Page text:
One class, many peoples

Ethnic Relations and Schooling: - Asian Teachers in British Schools

April 28, 1995

Demographic changes in Britain as a result of Asian immigration from the 1960s and the more recent arrival of refugees from wars such as that in Somalia are gradually turning the country into an ethnically diverse nation. The two books under review focus on the implications of this for the education system. Both are written by academics at British universities, the first being an edited collection, the second the distillation of a series of interviews.

Ethnic Relations and Schooling covers a range of issues. Some contributors focus on the accessibility of the national curriculum in an ethnically diverse classroom. Others concentrate on the structures of school management and their perception of ethnic minorities. Still others delve into the approaches of the Training and Enterprise Councils and the Standing Advisory Council on Religious Education.

Chapter seven deserves a special mention for its attention to the funding and grants appropriate to the ethnic minorities since the 1988 Education Act. Unfortunately this information is now out of date, since the Government has decided that such grants will come under a new Single Regeneration Budget, which is certain to mean reduced spending in this area.

Despite its jargon, the book manages to convey the seriousness of the issues to those who are not professionally involved. Its message is well reinforced by research, though the editors recommend the collection of more data and its proper dissemination. But while this is sensible, something more than politically correct charts, graphs and tables is required to change official thinking.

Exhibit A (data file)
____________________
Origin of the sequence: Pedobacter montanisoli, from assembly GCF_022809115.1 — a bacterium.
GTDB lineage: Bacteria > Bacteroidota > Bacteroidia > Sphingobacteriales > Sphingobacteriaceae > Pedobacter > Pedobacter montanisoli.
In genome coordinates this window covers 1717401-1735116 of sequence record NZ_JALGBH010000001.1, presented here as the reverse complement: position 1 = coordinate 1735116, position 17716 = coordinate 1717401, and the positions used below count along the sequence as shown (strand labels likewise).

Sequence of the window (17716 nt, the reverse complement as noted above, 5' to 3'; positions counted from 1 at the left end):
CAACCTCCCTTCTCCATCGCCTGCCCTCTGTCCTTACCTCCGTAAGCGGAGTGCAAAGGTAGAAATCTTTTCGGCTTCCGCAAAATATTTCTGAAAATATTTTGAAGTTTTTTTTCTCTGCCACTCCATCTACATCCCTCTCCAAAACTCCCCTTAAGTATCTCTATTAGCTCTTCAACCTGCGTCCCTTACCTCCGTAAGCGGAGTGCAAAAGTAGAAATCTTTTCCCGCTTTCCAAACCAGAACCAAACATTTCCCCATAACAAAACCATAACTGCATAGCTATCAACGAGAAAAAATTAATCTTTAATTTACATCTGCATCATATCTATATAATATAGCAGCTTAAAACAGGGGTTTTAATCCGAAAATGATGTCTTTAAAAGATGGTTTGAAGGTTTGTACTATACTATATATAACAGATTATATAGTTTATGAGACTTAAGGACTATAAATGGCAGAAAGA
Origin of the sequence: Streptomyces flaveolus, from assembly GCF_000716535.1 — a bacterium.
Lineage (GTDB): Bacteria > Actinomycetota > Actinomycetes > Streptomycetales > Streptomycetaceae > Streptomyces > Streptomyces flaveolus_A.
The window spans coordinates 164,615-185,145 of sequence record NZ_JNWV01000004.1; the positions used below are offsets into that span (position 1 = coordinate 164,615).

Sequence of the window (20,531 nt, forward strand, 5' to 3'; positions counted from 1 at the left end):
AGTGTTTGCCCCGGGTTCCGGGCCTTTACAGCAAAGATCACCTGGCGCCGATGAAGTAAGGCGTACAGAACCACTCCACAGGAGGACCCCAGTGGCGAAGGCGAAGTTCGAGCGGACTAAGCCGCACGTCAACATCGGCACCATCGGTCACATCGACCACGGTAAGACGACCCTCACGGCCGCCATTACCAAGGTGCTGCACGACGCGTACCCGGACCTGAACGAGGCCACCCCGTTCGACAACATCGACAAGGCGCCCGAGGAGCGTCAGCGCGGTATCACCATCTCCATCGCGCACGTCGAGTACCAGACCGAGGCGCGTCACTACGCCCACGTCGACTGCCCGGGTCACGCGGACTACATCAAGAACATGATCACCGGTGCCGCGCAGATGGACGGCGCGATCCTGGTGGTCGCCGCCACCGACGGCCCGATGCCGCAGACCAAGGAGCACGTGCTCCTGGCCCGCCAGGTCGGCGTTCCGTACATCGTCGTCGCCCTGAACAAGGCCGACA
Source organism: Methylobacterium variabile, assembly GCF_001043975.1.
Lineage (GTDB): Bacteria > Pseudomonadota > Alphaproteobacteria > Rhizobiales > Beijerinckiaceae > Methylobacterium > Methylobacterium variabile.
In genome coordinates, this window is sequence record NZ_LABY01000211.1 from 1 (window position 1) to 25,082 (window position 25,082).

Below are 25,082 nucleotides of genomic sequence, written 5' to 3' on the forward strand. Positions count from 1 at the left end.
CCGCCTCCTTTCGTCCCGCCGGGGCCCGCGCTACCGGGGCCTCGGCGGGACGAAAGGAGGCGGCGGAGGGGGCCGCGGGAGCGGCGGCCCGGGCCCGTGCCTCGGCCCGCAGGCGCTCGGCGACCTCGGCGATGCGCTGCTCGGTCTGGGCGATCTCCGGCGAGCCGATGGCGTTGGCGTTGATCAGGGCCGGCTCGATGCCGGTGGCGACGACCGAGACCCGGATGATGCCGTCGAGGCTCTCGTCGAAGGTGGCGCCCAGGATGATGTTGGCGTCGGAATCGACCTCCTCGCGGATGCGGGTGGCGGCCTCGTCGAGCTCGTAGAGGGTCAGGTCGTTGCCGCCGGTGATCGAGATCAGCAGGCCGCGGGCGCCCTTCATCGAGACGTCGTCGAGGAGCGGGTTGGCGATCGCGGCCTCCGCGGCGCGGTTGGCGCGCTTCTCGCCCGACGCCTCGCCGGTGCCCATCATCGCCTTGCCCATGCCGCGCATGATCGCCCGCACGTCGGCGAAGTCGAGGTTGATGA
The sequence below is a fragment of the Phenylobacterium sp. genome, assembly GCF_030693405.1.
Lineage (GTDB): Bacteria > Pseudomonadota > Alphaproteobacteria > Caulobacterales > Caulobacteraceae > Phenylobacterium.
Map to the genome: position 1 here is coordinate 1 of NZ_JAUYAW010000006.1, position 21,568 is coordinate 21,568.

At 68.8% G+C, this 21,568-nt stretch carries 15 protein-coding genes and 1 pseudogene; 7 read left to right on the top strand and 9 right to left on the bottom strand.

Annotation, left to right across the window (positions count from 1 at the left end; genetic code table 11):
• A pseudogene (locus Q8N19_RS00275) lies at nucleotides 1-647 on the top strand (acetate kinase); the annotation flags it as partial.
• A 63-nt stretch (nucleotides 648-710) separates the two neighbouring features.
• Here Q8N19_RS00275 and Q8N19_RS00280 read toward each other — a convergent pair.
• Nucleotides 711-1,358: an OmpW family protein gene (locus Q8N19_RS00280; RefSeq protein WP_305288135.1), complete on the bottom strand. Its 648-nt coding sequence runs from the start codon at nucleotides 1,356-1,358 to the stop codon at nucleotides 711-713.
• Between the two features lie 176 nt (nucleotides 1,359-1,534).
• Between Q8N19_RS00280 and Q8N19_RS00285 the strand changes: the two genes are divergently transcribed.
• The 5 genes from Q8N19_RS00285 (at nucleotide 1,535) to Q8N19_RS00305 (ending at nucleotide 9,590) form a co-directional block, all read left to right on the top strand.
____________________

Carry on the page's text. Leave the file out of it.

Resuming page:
This is provided by Asian Teachers in British Schools, a study of two generations of Asian teachers, which appears to be the first book of its kind. Here teachers, either still teaching or in retirement, reflect upon the system, their own expectations and predicaments. The academic qualifications of most older teachers who came in the 1960s were accepted: they were then left to teach without training or supervision. Despite their good intentions, in most cases they did not quite make the grade and suffered considerable frustration as well as racial prejudice.

One teacher confesses painfully: "There were times when I disliked myself for being so inadequate in English. Despite my best efforts I couldn't change my accent. I stopped talking in Punjabi. I started disliking everything Indian. Our dress, food, marriage system, politics and religion appeared flawed to me. I shunned the company of Indian people. I tried to make friends with the whites."

The book is vibrant with such agonised statements. It also contains some useful data on the teachers' promotional patterns. Overall it is a tiny new fragment added to the social history of post-war Britain.

Krishna Dutta is a multicultural adviser, London Borough of Haringey.

Ethnic Relations and Schooling:: Policy and Practice in the 1990s

Editor - Sally Tomlinson and Maurice Craft
ISBN - 0 485 11456 9 and 12108 5
Publisher - Athlone
Price - £28.00 and £12.95
Pages - 221pp

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